• The continuation of the Governor David A. Paterson case
  • Costs linked with the Vancouver Winter Olympics
  • Vermont Senate voted to close nuclear plant
  • Population growth in earthquake-prone zones putting more people at risk of danger
  • USA hockey team beat Switzerland 2-0; Canada also beat Russia 7-2

Every one of these stories is a topic of conversation. Some may be boring, but no information is useless. Using the news stories above, the following hypothetical group conversation is an example:

Trent is profoundly deaf and benefits from hearing aids. He heard the word “Haiti” but loses most of a group conversation. He instinctively feels others are talking about the devastating earthquake that recently killed thousands.

He waited for a pause in the conversation. He then uses the New York Times story as a prompt “Did you read the story about population growth in earthquake-prone zones?”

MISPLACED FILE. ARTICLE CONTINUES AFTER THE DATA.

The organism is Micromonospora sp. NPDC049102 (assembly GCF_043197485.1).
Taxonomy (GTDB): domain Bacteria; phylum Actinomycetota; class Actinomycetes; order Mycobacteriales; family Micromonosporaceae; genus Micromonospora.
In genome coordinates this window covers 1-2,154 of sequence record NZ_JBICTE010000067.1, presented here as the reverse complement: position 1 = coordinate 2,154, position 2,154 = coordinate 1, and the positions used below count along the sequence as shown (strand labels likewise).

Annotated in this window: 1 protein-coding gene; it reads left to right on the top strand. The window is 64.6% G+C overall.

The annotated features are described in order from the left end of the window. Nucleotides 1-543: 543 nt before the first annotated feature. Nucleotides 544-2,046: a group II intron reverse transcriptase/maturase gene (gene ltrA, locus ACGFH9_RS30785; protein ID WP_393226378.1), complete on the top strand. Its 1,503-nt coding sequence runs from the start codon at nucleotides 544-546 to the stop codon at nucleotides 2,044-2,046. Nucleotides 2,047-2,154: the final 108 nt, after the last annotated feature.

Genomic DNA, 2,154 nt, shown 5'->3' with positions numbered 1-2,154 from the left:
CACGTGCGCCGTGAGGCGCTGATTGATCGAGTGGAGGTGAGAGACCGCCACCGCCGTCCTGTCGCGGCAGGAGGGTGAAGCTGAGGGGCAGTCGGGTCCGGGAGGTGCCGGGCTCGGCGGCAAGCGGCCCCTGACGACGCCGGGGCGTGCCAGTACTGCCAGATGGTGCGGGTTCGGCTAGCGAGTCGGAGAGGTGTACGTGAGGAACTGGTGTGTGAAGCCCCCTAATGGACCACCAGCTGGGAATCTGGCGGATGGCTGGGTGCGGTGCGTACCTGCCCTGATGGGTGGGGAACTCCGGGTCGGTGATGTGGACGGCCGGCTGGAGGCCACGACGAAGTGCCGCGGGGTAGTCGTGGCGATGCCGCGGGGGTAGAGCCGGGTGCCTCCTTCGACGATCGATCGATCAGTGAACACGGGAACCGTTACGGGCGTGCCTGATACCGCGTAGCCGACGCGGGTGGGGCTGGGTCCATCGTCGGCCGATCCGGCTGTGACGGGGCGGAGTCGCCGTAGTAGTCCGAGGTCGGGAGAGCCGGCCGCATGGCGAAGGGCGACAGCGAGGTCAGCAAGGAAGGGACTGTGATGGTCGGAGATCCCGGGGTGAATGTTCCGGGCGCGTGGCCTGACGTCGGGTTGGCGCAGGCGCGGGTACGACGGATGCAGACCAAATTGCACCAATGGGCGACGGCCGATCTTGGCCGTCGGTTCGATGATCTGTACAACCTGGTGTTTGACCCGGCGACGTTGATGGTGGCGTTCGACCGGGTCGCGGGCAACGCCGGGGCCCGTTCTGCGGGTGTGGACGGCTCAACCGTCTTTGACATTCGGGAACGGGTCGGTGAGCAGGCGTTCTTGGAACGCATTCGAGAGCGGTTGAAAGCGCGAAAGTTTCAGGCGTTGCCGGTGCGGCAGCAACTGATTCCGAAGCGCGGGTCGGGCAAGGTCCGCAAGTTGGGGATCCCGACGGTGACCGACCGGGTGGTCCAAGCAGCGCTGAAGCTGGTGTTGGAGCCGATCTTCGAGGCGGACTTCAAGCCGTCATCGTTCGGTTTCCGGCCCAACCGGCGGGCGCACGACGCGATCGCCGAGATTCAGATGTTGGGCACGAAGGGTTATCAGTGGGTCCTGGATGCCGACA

No one had. Trent then explains the story. But people weren’t interested. This was a challenge for Trent. Remember the skill in my Persistence article by persisting with themes until a breakthrough happens? Trent used a similar tactic. He persisted by using another New York Times story: “Hey, did anyone see the hockey last night?”

Two people replied, “Yeah!”
Trent then asked, “What did you think?”

The group then gave their opinions of the game and the conversation flowed from there.

Using the New York Times’ stories in conversation is an example of creatively using learned information. He would have struggled if he had not read the stories. His chances of understanding the conversation are also less. That is why reading the news daily provides not just conversational topics, but also conversational awareness.